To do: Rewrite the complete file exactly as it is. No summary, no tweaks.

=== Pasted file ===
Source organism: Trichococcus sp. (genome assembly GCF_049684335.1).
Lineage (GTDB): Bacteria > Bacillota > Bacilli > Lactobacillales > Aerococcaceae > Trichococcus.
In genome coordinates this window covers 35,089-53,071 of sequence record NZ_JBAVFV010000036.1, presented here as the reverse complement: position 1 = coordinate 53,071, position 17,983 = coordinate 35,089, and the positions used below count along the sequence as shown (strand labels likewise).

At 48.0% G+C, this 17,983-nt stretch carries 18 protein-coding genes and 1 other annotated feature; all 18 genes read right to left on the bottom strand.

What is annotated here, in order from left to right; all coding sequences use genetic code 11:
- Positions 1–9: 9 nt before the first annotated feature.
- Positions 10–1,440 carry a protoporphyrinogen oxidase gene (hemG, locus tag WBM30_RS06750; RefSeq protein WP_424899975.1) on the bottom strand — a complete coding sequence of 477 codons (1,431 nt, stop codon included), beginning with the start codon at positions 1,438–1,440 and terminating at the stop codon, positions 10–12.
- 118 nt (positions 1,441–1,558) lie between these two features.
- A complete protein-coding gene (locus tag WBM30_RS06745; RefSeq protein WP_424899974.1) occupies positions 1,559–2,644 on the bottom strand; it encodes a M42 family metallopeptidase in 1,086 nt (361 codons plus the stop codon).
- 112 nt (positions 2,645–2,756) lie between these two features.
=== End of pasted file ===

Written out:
Source organism: Trichococcus sp. (genome assembly GCF_049684335.1).
Lineage (GTDB): Bacteria > Bacillota > Bacilli > Lactobacillales > Aerococcaceae > Trichococcus.
In genome coordinates this window covers 35,089-53,071 of sequence record NZ_JBAVFV010000036.1, presented here as the reverse complement: position 1 = coordinate 53,071, position 17,983 = coordinate 35,089, and the positions used below count along the sequence as shown (strand labels likewise).

At 48.0% G+C, this 17,983-nt stretch carries 18 protein-coding genes and 1 other annotated feature; all 18 genes read right to left on the bottom strand.

What is annotated here, in order from left to right; all coding sequences use genetic code 11:
- Positions 1–9: 9 nt before the first annotated feature.
- Positions 10–1,440 carry a protoporphyrinogen oxidase gene (hemG, locus tag WBM30_RS06750; RefSeq protein WP_424899975.1) on the bottom strand — a complete coding sequence of 477 codons (1,431 nt, stop codon included), beginning with the start codon at positions 1,438–1,440 and terminating at the stop codon, positions 10–12.
- 118 nt (positions 1,441–1,558) lie between these two features.
- A complete protein-coding gene (locus tag WBM30_RS06745; RefSeq protein WP_424899974.1) occupies positions 1,559–2,644 on the bottom strand; it encodes a M42 family metallopeptidase in 1,086 nt (361 codons plus the stop codon).
- 112 nt (positions 2,645–2,756) lie between these two features.